How should we understand competition in markets where data is an implicit commodity in the transaction? This chapter argues that we should understand markets in data as an example of a market for joint products, namely the commodity that the purchaser is receiving and the data revealed to the seller. This model of joint products has implications for competition policy even in environments that might seem to be competitive as to price. Therefore, competition authorities should pay special attention to competition law enforcement in settings involving transfer of data. This chapter provides numerous examples and options for competition authorities to shape their policy responses.
The Bayh-Dole Act amended the Patent Act to facilitate patent ownership and commercialization by recipients of federal grants. Some jurisdictions have debated enacting legislation modeled on the Bayh-Dole Act but expanded to include intellectual property in addition to patents. South Africa has enacted such legislation. This Chapter examines how some universities in the United States have implemented commercialization policies beyond patents, implicitly expanding upon the mandate of the Bayh-Dole Act. The focus is on university intellectual property policies and litigation involving university owned copyrights, trademarks, and trade secrets.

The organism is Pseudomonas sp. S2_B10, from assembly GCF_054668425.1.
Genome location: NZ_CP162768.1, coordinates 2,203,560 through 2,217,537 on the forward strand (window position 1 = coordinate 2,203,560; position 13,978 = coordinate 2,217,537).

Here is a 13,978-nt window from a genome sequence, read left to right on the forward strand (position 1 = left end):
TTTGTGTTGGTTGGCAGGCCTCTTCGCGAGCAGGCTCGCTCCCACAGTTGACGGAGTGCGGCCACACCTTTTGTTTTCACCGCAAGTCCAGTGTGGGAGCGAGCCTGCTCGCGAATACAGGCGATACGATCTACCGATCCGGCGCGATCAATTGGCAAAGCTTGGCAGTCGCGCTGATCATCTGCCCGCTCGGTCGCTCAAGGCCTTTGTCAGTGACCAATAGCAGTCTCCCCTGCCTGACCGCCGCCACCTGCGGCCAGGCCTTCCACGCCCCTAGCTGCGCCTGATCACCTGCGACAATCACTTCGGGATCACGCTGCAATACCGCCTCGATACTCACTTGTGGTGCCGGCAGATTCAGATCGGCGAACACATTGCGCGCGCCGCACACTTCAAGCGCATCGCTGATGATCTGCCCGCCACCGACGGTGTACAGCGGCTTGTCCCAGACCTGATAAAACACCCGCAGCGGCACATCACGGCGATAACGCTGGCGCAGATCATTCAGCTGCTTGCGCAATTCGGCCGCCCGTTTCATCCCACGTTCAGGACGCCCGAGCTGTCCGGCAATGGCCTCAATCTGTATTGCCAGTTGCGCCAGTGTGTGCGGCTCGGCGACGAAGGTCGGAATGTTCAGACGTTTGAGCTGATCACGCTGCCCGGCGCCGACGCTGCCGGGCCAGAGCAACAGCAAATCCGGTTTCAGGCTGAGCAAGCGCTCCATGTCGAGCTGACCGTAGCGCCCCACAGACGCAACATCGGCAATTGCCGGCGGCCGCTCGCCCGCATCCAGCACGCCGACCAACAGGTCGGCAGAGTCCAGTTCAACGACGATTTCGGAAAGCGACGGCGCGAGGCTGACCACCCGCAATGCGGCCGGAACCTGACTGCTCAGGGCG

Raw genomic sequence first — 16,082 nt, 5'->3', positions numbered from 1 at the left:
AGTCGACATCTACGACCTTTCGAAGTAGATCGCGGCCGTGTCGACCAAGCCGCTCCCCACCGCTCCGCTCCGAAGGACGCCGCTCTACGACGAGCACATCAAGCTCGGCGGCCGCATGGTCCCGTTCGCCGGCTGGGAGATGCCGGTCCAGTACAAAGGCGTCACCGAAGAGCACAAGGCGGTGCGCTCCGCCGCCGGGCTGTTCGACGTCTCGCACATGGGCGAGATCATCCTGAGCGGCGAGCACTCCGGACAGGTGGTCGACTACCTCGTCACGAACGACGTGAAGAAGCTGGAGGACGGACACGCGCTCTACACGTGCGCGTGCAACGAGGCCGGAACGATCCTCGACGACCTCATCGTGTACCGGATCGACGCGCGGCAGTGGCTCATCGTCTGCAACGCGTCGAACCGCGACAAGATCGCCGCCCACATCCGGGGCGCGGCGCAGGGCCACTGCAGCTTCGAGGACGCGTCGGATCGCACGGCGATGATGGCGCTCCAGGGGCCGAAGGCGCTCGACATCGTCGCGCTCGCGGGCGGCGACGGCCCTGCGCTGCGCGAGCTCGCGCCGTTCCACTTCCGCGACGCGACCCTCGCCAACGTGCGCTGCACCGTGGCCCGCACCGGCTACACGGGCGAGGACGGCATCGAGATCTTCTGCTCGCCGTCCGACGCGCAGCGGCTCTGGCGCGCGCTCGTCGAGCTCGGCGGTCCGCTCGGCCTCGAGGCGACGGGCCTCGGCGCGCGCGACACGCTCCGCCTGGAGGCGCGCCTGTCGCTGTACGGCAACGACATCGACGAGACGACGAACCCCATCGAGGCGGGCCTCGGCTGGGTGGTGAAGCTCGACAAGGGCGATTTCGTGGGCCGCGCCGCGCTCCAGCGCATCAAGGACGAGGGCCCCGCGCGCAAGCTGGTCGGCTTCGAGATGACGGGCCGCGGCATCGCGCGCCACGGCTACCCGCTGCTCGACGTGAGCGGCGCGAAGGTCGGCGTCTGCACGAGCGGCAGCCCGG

Edited by Shubha Ghosh
What is intellectual property lore? It is accepted wisdom and understandings about doctrines and policies. The chapters in this volume revisits many accepted wisdoms and understandings about copyright piracy, trademarks during wartime, plagiarism, human rights, and more.
While Justice Holmes’ intellectual property opinions are established canon, long forgotten are his intellectual property related opinions authored while on the Massachusetts Supreme Court. Such neglect is perhaps justified as intellectual property law is a matter of federal, not state law. Except in some narrow areas, what relevance does Holmes’ state court opinions have? However, his state court opinions should not be forgotten. His experiences with intellectual property in state courts foreshadow the fundamental approach guiding the better known Supreme Court canon.